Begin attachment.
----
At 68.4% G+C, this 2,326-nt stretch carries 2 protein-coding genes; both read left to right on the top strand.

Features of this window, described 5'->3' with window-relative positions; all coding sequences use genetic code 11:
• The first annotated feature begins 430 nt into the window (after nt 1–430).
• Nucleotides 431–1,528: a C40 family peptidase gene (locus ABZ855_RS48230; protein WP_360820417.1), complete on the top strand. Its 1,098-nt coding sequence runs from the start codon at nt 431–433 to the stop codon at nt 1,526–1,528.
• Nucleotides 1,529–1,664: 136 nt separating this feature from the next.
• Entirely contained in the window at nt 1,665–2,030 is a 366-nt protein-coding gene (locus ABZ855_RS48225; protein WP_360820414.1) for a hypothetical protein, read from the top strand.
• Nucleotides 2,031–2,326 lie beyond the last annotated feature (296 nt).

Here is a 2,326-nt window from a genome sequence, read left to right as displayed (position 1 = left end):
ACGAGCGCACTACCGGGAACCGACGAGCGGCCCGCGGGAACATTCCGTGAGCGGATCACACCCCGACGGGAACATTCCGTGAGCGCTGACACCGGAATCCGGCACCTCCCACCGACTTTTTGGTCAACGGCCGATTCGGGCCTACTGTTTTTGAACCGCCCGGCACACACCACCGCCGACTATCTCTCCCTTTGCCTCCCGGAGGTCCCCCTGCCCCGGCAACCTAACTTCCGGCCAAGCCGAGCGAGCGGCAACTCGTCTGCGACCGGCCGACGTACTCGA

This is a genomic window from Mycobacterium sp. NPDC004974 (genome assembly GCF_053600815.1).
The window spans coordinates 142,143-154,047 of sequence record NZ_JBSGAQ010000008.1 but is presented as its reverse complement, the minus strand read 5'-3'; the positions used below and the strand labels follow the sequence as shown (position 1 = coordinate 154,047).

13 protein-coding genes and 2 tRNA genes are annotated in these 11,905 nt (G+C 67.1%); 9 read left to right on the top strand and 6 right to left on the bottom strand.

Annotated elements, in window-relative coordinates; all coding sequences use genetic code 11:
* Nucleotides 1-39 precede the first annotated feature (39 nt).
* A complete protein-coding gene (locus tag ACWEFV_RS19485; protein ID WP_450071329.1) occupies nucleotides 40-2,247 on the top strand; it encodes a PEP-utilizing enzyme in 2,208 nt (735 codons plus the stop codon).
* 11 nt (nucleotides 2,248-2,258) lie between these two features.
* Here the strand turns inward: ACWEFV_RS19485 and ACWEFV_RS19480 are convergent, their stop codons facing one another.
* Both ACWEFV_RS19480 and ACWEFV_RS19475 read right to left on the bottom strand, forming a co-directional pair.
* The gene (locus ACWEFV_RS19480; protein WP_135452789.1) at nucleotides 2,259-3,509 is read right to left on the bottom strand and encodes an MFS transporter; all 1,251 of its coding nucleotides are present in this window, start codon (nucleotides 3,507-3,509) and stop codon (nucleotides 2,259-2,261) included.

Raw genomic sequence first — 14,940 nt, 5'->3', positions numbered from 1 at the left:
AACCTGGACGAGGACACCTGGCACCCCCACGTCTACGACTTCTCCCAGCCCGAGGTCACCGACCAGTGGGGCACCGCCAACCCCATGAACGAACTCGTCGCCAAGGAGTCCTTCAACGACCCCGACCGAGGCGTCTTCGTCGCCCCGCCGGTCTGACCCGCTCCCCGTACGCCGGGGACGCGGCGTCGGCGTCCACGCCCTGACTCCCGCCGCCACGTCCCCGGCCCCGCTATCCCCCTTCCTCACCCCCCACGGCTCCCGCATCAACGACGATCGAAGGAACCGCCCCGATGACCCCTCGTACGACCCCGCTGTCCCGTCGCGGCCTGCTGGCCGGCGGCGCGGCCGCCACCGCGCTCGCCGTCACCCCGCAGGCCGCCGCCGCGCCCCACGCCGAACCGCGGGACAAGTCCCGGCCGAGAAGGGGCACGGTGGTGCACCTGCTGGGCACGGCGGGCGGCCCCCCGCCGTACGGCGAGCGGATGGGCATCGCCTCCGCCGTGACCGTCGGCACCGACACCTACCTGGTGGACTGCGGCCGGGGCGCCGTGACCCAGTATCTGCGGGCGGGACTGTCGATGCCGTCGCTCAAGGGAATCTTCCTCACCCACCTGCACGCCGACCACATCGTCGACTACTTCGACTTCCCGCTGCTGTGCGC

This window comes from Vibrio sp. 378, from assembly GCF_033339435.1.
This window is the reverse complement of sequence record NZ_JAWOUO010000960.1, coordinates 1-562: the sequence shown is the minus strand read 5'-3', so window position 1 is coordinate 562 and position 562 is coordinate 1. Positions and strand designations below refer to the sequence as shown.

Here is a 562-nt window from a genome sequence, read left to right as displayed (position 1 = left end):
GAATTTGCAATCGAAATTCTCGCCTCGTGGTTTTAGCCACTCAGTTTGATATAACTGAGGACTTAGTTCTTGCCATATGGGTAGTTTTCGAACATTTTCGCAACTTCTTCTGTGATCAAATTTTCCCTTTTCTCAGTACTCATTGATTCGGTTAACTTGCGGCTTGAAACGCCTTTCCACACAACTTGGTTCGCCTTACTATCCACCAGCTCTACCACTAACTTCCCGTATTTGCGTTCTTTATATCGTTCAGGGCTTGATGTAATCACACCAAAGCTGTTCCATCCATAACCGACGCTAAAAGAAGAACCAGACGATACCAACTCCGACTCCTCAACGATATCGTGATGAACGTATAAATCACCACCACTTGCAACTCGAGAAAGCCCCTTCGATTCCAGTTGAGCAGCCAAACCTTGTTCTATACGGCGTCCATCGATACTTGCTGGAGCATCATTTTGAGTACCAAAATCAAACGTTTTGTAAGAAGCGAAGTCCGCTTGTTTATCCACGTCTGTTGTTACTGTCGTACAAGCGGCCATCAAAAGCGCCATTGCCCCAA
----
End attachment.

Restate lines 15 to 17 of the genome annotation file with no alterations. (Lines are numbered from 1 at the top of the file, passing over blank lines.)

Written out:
* A complete protein-coding gene (locus tag ACWEFV_RS19485; protein ID WP_450071329.1) occupies nucleotides 40-2,247 on the top strand; it encodes a PEP-utilizing enzyme in 2,208 nt (735 codons plus the stop codon).
* 11 nt (nucleotides 2,248-2,258) lie between these two features.
* Here the strand turns inward: ACWEFV_RS19485 and ACWEFV_RS19480 are convergent, their stop codons facing one another.